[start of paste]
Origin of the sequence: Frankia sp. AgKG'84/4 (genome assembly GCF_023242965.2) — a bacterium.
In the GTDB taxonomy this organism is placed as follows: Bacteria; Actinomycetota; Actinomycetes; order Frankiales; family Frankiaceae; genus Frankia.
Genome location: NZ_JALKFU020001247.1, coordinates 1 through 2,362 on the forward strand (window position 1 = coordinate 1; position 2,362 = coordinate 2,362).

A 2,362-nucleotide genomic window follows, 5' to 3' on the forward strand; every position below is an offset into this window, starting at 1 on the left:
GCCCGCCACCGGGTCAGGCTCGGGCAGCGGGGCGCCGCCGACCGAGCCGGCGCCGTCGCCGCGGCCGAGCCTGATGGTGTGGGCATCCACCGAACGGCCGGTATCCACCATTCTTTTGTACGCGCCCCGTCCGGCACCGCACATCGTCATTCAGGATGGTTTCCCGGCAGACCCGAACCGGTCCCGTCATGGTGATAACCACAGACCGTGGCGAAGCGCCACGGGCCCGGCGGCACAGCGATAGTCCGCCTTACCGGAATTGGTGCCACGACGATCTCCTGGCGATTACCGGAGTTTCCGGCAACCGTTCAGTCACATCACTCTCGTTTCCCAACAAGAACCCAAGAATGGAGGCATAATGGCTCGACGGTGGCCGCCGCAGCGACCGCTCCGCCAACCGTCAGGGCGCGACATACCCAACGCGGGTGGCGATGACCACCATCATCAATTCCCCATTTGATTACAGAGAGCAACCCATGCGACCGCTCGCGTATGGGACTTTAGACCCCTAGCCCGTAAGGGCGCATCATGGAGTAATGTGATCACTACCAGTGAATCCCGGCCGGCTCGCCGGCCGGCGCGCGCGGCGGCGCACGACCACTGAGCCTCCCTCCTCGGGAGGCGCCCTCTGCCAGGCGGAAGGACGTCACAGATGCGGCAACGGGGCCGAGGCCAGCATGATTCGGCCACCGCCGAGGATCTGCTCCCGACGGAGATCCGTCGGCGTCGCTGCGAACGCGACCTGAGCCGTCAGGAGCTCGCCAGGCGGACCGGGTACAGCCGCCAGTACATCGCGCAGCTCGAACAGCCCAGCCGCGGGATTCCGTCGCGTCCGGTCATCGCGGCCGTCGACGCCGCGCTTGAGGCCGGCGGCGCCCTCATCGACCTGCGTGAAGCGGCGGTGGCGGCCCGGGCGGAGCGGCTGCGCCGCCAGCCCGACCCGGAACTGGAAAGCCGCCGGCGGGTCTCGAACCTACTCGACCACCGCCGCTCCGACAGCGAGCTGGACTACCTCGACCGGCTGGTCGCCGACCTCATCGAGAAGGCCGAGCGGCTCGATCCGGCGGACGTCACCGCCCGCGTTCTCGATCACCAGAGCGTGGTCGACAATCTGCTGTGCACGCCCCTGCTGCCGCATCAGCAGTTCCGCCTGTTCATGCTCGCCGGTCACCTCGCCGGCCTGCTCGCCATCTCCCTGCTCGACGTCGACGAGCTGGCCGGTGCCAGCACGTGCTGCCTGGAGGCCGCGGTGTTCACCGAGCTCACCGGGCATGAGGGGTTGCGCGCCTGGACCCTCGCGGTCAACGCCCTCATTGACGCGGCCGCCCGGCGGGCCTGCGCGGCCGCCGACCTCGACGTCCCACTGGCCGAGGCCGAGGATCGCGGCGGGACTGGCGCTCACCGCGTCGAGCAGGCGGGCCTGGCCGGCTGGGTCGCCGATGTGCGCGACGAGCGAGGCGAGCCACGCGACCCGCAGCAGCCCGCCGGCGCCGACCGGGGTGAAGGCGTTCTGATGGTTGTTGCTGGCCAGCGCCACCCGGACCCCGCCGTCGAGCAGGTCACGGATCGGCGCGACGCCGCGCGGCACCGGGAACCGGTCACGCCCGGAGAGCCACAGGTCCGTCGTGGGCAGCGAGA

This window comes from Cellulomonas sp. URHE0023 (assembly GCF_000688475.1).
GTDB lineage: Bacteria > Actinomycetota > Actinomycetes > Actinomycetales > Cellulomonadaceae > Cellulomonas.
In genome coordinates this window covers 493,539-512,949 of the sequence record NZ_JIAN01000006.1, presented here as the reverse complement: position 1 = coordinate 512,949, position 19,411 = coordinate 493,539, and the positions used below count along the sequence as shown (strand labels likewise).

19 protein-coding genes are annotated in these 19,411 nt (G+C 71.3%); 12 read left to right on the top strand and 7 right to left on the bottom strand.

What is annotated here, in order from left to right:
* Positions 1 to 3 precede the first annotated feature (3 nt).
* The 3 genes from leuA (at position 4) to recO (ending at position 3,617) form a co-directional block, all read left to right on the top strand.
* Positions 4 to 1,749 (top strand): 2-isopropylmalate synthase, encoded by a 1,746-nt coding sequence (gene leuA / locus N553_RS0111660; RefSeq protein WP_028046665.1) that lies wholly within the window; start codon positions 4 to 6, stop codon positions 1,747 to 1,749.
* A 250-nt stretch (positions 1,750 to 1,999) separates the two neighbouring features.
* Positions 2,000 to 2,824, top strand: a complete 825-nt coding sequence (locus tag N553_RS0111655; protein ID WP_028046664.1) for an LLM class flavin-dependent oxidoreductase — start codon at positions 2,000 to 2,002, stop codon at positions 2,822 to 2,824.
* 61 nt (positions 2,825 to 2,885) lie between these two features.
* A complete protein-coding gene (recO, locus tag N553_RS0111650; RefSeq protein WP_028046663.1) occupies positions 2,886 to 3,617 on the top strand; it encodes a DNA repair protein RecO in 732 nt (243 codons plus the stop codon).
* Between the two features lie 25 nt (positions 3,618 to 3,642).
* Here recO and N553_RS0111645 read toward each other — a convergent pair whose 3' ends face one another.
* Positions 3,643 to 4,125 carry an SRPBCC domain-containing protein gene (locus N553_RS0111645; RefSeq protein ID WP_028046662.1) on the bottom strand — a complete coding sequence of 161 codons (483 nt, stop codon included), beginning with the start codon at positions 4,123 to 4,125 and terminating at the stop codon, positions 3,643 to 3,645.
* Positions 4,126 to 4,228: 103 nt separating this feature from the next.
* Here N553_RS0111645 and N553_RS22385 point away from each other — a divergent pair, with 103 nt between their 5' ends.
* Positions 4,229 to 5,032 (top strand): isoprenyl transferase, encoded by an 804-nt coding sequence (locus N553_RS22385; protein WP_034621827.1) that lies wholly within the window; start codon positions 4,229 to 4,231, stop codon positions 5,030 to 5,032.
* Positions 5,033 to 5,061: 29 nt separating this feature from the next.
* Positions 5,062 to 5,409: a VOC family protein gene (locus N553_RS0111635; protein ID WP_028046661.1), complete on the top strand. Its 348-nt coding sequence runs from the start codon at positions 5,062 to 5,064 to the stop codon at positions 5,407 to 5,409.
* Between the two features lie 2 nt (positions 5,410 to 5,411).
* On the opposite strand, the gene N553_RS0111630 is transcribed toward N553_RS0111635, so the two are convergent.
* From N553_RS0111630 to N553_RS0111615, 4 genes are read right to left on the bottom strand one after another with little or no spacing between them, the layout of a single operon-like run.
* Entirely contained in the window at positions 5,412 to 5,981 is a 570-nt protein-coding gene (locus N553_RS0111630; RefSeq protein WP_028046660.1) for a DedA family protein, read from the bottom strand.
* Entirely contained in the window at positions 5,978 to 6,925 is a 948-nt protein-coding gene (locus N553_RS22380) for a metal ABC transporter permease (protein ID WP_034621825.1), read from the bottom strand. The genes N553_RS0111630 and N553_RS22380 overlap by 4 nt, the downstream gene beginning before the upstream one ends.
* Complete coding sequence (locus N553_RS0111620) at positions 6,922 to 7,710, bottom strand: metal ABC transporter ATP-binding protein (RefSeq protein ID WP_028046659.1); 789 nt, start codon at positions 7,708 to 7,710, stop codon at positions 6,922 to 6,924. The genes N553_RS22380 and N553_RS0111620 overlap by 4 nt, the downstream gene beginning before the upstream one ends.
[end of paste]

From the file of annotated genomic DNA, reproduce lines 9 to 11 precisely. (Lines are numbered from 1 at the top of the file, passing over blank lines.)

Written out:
19 protein-coding genes are annotated in these 19,411 nt (G+C 71.3%); 12 read left to right on the top strand and 7 right to left on the bottom strand.

What is annotated here, in order from left to right:
* Positions 1 to 3 precede the first annotated feature (3 nt).